Two lessons I learned this year

This past year was my fourth on the Bassmaster Elite Series. And I know you probably hear this a lot, but the Elite Series forces you to learn at every single event. When I think back on the year, I learned a lot of different things – about bass and about bass fishing – but when I think about  it, the are definitely two major lessons I learned. Here they are.

Lesson 1: Find people to trust

This year on tour I realized that you have to know who you can trust. Over the course of the season I learned there were two or three guys who would tell me the truth. I may not ask them specifics about exactly what they're doing, but at least I can trust that what they're telling me isn't false, and that alone is valuable. 

When you know someone's telling you the truth, it can put you on the right track sometimes, but the main benefit is during practice. Our time is so limited, that if somebody tells you a little something about how he's catching them, you might go spend three or four hours trying to make that work. If he's not telling the truth, you've wasted a lot of practice time. But if one of my friends tells me a little bit, I know it's the truth 100 percent, and I'm confident I can go and invest some of my practice time to try to pursue that pattern. 

Really, I've come to realize lately that a lot of what I'm hearing isn't always the truth.

It takes a while to find some guys you can trust. It's not necessarily a character thing. Some guys just can't share what they're doing – it's not in them. It's just the way they are. They're good guys. It's just not in their competitive nature to share info. The guys I trust are the opposite. They see value in mutual relationships and feel they're going to get something out of the relationship by being open and honest. And it makes a big difference.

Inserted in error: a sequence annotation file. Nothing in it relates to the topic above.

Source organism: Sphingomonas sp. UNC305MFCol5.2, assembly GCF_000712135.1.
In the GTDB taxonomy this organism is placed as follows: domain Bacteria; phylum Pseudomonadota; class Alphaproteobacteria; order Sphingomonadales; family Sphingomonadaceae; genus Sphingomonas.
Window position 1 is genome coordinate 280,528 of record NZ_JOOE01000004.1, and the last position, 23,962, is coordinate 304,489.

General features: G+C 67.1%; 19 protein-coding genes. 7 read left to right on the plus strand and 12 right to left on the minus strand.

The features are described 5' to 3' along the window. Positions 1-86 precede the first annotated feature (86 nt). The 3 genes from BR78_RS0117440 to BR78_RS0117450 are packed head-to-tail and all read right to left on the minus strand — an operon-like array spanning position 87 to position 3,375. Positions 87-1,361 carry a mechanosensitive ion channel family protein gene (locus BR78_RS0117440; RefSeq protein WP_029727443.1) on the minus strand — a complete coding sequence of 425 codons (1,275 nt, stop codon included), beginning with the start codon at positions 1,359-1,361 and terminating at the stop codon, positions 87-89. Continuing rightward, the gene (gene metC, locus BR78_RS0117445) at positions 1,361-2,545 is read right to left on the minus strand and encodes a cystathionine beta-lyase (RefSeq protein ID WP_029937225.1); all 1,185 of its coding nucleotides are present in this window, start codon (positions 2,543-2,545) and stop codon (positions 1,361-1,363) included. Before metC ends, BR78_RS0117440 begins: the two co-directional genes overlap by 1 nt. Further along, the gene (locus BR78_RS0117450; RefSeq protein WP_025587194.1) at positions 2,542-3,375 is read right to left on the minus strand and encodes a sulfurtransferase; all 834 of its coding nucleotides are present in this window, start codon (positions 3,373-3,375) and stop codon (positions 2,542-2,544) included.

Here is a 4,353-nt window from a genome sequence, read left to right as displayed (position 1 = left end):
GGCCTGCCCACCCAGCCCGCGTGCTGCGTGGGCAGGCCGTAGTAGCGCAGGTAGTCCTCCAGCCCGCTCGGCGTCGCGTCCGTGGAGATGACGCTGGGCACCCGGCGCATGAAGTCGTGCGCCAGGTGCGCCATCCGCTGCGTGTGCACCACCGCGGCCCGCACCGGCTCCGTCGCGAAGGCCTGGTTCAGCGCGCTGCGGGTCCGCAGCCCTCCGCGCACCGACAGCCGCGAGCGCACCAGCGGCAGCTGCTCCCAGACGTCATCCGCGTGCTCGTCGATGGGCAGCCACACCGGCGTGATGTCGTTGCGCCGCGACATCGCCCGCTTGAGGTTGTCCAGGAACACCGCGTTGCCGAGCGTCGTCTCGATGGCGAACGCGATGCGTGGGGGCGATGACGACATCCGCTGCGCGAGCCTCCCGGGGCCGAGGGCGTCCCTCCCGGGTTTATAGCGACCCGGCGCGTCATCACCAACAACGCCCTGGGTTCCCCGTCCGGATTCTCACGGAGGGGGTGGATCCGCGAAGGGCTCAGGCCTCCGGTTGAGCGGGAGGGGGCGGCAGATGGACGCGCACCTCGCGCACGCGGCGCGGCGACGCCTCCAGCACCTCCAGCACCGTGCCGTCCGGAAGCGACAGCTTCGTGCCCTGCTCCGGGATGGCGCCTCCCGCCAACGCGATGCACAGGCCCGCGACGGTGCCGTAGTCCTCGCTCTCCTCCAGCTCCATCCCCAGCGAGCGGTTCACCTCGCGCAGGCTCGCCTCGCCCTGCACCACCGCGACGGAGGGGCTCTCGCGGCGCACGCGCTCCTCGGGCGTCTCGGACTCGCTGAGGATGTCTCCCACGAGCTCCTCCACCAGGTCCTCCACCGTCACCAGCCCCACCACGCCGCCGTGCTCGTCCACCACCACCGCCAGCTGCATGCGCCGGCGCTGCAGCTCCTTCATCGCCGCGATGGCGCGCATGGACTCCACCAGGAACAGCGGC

Lesson 2: Trim the pre-practice

The second major thing I came to realize this year was that I don't necessarily need all the extra pre-practice I used to think I needed.

Before, if there was a lake on the schedule that I'd never been to, and I had time to go spend a week there before the off-limits period, I'd usually make the extra trip just to scout the lake. It got to where I was doing that even for lakes I'd been to. But a lot of my best finishes this year were events where I just showed up, got on the current pattern and made the best of it. I'm a lot more confident now in just going with the flow and winging it. 

That was the case at the Toyota Bassmaster Angler of the Year Championship at Lake Chatuge. It was a brushpile tournament, and usually for that type of pattern, it's beneficial to visit early and graph a lot of brush. I'd never seen the lake prior to practice, but I ended up getting on the right pattern in practice, and I finished sixth in that tournament.

The St. Lawrence was another example, where I finished 19th. That showed me you don't have to have a great practice – you just need to figure out an area, find a bait that's good and that can be enough to make a good tournament. 

Winging it, and finding people I can trust made a huge difference for me this year, and I'm really excited about what this knowledge can do for me in 2019 and beyond.